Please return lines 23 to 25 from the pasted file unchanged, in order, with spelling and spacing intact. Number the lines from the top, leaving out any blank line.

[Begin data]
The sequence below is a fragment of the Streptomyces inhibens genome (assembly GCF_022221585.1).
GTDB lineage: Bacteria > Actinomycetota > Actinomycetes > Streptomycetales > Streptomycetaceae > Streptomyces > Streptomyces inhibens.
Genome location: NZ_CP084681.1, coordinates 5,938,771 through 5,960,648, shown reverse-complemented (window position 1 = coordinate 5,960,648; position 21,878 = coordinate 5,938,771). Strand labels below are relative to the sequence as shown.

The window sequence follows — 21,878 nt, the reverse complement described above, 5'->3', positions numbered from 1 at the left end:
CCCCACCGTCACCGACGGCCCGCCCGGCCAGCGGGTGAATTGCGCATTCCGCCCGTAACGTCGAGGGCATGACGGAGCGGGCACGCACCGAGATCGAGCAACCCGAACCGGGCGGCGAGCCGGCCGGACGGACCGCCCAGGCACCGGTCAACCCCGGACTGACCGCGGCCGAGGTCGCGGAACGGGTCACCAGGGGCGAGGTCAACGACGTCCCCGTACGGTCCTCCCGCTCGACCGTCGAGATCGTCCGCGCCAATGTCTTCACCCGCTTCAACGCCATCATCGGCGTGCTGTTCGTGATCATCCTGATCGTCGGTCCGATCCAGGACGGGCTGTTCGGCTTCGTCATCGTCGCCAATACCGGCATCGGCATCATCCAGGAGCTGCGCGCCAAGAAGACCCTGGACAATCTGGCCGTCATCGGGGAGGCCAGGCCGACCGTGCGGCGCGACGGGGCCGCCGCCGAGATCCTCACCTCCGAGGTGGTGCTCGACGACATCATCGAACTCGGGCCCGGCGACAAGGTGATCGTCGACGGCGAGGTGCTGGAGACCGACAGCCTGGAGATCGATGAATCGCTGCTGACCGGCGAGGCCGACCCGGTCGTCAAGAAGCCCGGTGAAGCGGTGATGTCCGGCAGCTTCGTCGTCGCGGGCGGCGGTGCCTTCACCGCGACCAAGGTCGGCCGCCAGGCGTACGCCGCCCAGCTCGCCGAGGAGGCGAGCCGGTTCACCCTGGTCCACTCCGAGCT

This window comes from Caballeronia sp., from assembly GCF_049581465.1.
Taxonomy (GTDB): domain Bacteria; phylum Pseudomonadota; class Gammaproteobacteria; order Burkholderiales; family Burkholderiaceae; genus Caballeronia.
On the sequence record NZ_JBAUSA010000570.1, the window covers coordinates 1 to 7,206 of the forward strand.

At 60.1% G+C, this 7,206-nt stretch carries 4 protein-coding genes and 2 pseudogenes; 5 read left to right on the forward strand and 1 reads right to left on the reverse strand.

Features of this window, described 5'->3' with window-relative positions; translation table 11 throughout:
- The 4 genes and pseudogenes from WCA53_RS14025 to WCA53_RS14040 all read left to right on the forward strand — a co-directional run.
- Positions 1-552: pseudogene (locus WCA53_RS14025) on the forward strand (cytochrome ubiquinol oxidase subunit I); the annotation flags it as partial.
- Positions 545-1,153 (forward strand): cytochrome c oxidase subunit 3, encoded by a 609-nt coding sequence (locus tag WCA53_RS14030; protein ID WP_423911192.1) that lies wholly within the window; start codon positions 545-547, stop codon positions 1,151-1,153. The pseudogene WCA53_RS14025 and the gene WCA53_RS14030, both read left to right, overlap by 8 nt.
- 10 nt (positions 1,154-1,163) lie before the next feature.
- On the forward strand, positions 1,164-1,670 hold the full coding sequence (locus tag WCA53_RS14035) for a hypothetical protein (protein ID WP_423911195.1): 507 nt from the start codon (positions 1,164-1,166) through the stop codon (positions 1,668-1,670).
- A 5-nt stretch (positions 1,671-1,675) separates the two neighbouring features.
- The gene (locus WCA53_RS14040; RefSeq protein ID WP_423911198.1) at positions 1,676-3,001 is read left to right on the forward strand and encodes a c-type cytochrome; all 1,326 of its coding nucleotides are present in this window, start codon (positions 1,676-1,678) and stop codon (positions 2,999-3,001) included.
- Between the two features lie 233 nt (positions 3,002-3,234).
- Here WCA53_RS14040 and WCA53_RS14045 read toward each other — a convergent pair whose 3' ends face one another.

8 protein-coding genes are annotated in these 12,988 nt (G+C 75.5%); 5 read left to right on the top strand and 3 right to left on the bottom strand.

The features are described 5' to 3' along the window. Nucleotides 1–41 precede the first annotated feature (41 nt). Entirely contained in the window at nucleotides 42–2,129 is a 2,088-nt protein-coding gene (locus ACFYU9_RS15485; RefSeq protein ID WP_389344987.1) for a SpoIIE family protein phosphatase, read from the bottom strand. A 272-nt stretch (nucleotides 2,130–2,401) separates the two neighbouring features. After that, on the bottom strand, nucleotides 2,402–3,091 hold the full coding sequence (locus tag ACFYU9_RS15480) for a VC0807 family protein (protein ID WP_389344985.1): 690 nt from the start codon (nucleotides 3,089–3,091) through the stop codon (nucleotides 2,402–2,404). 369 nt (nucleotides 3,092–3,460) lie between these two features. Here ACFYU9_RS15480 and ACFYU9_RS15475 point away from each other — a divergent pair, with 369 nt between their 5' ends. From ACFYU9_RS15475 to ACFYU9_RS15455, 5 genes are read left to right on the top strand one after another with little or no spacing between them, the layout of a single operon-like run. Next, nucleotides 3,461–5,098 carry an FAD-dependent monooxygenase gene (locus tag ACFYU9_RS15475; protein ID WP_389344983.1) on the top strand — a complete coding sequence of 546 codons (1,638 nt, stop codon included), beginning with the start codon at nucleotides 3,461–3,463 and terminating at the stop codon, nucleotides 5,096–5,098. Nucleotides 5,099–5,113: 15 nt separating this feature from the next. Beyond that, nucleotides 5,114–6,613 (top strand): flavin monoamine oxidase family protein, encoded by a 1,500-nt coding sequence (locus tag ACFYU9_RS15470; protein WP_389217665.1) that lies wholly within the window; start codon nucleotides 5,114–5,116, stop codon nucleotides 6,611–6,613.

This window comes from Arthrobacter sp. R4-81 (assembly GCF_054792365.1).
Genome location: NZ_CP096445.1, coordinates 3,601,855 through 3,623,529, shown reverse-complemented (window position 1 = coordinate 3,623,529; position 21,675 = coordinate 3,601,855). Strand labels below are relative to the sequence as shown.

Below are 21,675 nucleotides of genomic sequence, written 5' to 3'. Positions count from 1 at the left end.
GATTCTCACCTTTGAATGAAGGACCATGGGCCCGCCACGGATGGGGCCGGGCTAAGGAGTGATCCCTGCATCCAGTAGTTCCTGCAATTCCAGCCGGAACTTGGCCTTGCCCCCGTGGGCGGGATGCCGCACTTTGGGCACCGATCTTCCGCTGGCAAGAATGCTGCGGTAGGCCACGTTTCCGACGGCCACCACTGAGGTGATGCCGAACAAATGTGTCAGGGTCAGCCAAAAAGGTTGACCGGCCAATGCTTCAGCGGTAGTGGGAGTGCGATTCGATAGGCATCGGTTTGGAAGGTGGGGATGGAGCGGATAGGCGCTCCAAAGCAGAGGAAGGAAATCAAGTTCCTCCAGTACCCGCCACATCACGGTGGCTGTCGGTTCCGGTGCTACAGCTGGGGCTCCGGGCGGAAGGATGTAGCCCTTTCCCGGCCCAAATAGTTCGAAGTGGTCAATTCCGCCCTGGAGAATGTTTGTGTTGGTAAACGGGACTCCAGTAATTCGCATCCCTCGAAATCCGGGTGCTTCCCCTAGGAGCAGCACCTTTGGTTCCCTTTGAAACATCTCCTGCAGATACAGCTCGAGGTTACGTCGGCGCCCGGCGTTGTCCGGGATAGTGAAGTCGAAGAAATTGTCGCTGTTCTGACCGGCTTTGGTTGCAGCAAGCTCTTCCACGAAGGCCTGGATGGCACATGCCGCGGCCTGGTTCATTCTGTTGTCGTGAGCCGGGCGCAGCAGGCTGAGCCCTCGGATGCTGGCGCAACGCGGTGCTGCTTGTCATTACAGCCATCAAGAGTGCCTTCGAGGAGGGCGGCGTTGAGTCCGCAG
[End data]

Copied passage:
Genome location: NZ_CP096445.1, coordinates 3,601,855 through 3,623,529, shown reverse-complemented (window position 1 = coordinate 3,623,529; position 21,675 = coordinate 3,601,855). Strand labels below are relative to the sequence as shown.

Below are 21,675 nucleotides of genomic sequence, written 5' to 3'. Positions count from 1 at the left end.
GATTCTCACCTTTGAATGAAGGACCATGGGCCCGCCACGGATGGGGCCGGGCTAAGGAGTGATCCCTGCATCCAGTAGTTCCTGCAATTCCAGCCGGAACTTGGCCTTGCCCCCGTGGGCGGGATGCCGCACTTTGGGCACCGATCTTCCGCTGGCAAGAATGCTGCGGTAGGCCACGTTTCCGACGGCCACCACTGAGGTGATGCCGAACAAATGTGTCAGGGTCAGCCAAAAAGGTTGACCGGCCAATGCTTCAGCGGTAGTGGGAGTGCGATTCGATAGGCATCGGTTTGGAAGGTGGGGATGGAGCGGATAGGCGCTCCAAAGCAGAGGAAGGAAATCAAGTTCCTCCAGTACCCGCCACATCACGGTGGCTGTCGGTTCCGGTGCTACAGCTGGGGCTCCGGGCGGAAGGATGTAGCCCTTTCCCGGCCCAAATAGTTCGAAGTGGTCAATTCCGCCCTGGAGAATGTTTGTGTTGGTAAACGGGACTCCAGTAATTCGCATCCCTCGAAATCCGGGTGCTTCCCCTAGGAGCAGCACCTTTGGTTCCCTTTGAAACATCTCCTGCAGATACAGCTCGAGGTTACGTCGGCGCCCGGCGTTGTCCGGGATAGTGAAGTCGAAGAAATTGTCGCTGTTCTGACCGGCTTTGGTTGCAGCAAGCTCTTCCACGAAGGCCTGGATGGCACATGCCGCGGCCTGGTTCATTCTGTTGTCGTGAGCCGGGCGCAGCAGGCTGAGCCCTCGGATGCTGGCGCAACGCGGTGCTGCTTGTCATTACAGCCATCAAGAGTGCCTTCGAGGAGGGCGGCGTTGAGTCCGCAG